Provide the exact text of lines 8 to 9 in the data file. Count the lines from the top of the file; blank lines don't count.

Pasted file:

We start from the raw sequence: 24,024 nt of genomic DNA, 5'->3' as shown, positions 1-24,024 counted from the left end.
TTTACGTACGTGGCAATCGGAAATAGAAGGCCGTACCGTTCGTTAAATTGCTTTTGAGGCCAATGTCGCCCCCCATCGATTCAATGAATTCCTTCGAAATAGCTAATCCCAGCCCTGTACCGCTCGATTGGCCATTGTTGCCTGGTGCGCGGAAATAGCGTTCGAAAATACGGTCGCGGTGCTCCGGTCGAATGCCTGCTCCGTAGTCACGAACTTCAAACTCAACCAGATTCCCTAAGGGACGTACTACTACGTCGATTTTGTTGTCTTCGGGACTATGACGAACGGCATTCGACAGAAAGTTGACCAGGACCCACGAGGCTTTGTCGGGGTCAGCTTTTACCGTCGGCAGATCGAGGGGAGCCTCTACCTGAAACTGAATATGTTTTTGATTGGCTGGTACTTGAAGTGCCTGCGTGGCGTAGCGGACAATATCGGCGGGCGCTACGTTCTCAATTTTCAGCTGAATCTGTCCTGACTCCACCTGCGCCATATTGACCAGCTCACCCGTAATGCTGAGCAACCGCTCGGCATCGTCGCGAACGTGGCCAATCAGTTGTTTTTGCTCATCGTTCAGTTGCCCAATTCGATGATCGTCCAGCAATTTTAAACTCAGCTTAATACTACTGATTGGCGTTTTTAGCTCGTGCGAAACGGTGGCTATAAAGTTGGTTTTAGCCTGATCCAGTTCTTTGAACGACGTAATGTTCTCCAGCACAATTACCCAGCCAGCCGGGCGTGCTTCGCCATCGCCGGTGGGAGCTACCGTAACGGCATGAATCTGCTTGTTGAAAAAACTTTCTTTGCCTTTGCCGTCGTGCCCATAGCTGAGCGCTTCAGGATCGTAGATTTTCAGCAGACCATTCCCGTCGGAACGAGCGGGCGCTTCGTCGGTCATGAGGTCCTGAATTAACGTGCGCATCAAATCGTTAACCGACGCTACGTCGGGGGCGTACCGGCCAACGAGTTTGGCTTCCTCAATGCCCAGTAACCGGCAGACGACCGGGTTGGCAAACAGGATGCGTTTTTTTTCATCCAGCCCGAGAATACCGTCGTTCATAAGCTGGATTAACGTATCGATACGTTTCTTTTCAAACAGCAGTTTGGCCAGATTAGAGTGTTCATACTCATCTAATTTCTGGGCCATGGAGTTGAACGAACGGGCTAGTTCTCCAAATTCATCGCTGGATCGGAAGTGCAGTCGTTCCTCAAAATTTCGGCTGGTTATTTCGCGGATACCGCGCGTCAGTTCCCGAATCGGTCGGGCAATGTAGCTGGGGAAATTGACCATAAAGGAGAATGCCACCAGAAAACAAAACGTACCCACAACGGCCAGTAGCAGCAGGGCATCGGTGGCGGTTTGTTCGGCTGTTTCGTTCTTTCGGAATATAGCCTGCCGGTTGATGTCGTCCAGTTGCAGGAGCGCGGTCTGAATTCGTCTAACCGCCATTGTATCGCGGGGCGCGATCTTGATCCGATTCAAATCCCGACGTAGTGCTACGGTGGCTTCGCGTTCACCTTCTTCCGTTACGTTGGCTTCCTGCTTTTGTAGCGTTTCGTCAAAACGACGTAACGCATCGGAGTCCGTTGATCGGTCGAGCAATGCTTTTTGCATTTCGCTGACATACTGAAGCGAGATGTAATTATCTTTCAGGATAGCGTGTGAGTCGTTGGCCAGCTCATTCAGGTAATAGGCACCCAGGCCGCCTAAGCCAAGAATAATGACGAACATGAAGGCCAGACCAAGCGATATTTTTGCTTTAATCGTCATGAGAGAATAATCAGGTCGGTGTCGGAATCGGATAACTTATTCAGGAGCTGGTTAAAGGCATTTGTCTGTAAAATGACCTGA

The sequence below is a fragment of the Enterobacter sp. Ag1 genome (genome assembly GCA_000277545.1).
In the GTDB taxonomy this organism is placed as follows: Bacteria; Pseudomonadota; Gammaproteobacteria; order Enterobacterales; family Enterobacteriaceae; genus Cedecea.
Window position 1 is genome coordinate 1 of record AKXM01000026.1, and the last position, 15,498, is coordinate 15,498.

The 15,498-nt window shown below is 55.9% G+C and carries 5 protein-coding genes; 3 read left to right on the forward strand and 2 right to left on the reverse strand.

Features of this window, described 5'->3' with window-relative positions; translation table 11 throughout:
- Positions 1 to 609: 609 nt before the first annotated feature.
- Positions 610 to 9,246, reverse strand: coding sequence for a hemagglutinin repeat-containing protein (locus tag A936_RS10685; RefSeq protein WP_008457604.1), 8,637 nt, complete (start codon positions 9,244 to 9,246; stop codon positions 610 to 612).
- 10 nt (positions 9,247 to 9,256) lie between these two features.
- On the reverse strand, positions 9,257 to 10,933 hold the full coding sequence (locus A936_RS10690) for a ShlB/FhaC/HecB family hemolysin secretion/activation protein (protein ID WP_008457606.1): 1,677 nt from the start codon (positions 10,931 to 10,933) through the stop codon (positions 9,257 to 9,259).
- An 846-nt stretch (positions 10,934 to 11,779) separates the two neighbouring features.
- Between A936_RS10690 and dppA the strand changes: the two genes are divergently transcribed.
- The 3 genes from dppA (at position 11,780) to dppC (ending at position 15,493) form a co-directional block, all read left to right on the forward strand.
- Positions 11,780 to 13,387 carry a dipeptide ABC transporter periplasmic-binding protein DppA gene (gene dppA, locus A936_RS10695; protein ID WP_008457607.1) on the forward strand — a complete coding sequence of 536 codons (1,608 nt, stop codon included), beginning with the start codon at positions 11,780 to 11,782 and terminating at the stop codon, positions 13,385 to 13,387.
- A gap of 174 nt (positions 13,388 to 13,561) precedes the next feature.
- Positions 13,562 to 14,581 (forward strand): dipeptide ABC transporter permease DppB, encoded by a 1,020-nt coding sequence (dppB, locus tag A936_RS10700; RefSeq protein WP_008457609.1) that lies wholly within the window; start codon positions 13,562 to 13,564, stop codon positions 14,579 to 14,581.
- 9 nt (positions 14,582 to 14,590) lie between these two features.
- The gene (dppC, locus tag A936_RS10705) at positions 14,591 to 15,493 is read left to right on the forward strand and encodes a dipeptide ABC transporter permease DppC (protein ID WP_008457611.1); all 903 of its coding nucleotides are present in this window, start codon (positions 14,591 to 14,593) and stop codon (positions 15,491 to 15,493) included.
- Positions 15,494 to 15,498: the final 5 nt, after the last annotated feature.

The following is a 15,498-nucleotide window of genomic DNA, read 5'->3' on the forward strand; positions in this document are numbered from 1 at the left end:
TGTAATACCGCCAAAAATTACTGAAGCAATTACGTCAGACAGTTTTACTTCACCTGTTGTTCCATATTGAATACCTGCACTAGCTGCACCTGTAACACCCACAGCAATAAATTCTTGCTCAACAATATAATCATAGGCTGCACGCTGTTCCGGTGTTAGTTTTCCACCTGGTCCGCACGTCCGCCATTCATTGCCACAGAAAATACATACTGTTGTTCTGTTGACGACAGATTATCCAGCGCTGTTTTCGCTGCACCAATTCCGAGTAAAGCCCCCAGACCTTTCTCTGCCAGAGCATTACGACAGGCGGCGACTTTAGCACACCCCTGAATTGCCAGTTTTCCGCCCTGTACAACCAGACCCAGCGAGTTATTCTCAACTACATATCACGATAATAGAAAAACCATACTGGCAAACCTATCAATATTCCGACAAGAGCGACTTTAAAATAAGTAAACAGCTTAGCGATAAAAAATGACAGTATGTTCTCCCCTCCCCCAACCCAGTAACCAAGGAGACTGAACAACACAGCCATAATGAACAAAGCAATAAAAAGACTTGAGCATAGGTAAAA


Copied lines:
- Positions 1 to 609: 609 nt before the first annotated feature.
- Positions 610 to 9,246, reverse strand: coding sequence for a hemagglutinin repeat-containing protein (locus tag A936_RS10685; RefSeq protein WP_008457604.1), 8,637 nt, complete (start codon positions 9,244 to 9,246; stop codon positions 610 to 612).